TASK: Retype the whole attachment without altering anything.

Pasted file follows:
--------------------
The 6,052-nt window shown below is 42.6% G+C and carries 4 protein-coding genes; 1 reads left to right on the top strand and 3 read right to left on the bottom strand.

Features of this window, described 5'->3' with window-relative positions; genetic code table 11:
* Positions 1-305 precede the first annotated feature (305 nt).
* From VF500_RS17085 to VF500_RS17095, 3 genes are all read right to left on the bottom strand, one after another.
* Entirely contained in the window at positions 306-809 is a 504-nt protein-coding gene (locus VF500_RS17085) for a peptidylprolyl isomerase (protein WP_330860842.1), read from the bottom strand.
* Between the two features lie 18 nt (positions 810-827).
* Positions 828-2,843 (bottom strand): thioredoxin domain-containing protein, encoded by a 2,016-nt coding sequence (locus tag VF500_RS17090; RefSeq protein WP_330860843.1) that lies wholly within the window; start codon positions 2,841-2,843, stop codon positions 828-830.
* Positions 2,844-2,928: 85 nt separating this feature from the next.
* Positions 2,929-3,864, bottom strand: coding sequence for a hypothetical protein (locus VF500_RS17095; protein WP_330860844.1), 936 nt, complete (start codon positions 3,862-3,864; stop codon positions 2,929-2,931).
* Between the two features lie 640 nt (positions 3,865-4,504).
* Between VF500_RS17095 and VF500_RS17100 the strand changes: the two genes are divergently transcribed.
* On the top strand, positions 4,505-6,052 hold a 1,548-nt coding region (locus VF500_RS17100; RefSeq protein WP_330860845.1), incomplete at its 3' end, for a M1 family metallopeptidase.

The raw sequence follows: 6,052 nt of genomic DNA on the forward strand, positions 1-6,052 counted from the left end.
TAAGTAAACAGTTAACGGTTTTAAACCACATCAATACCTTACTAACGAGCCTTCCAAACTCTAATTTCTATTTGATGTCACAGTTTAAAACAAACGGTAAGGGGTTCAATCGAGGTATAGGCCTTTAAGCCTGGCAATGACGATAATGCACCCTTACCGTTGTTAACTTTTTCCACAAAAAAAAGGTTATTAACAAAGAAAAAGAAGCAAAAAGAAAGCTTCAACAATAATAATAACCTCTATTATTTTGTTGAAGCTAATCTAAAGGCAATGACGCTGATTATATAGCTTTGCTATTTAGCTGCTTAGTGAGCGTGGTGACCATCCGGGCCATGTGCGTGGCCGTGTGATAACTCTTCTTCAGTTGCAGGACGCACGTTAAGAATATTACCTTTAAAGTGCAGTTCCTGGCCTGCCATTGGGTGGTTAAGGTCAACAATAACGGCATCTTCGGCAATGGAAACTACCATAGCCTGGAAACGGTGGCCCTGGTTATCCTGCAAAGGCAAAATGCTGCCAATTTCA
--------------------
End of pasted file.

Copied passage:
The 6,052-nt window shown below is 42.6% G+C and carries 4 protein-coding genes; 1 reads left to right on the top strand and 3 read right to left on the bottom strand.

Features of this window, described 5'->3' with window-relative positions; genetic code table 11:
* Positions 1-305 precede the first annotated feature (305 nt).
* From VF500_RS17085 to VF500_RS17095, 3 genes are all read right to left on the bottom strand, one after another.
* Entirely contained in the window at positions 306-809 is a 504-nt protein-coding gene (locus VF500_RS17085) for a peptidylprolyl isomerase (protein WP_330860842.1), read from the bottom strand.
* Between the two features lie 18 nt (positions 810-827).
* Positions 828-2,843 (bottom strand): thioredoxin domain-containing protein, encoded by a 2,016-nt coding sequence (locus tag VF500_RS17090; RefSeq protein WP_330860843.1) that lies wholly within the window; start codon positions 2,841-2,843, stop codon positions 828-830.
* Positions 2,844-2,928: 85 nt separating this feature from the next.
* Positions 2,929-3,864, bottom strand: coding sequence for a hypothetical protein (locus VF500_RS17095; protein WP_330860844.1), 936 nt, complete (start codon positions 3,862-3,864; stop codon positions 2,929-2,931).
* Between the two features lie 640 nt (positions 3,865-4,504).
* Between VF500_RS17095 and VF500_RS17100 the strand changes: the two genes are divergently transcribed.
* On the top strand, positions 4,505-6,052 hold a 1,548-nt coding region (locus VF500_RS17100; RefSeq protein WP_330860845.1), incomplete at its 3' end, for a M1 family metallopeptidase.

The raw sequence follows: 6,052 nt of genomic DNA on the forward strand, positions 1-6,052 counted from the left end.
TAAGTAAACAGTTAACGGTTTTAAACCACATCAATACCTTACTAACGAGCCTTCCAAACTCTAATTTCTATTTGATGTCACAGTTTAAAACAAACGGTAAGGGGTTCAATCGAGGTATAGGCCTTTAAGCCTGGCAATGACGATAATGCACCCTTACCGTTGTTAACTTTTTCCACAAAAAAAAGGTTATTAACAAAGAAAAAGAAGCAAAAAGAAAGCTTCAACAATAATAATAACCTCTATTATTTTGTTGAAGCTAATCTAAAGGCAATGACGCTGATTATATAGCTTTGCTATTTAGCTGCTTAGTGAGCGTGGTGACCATCCGGGCCATGTGCGTGGCCGTGTGATAACTCTTCTTCAGTTGCAGGACGCACGTTAAGAATATTACCTTTAAAGTGCAGTTCCTGGCCTGCCATTGGGTGGTTAAGGTCAACAATAACGGCATCTTCGGCAATGGAAACTACCATAGCCTGGAAACGGTGGCCCTGGTTATCCTGCAAAGGCAAAATGCTGCCAATTTCA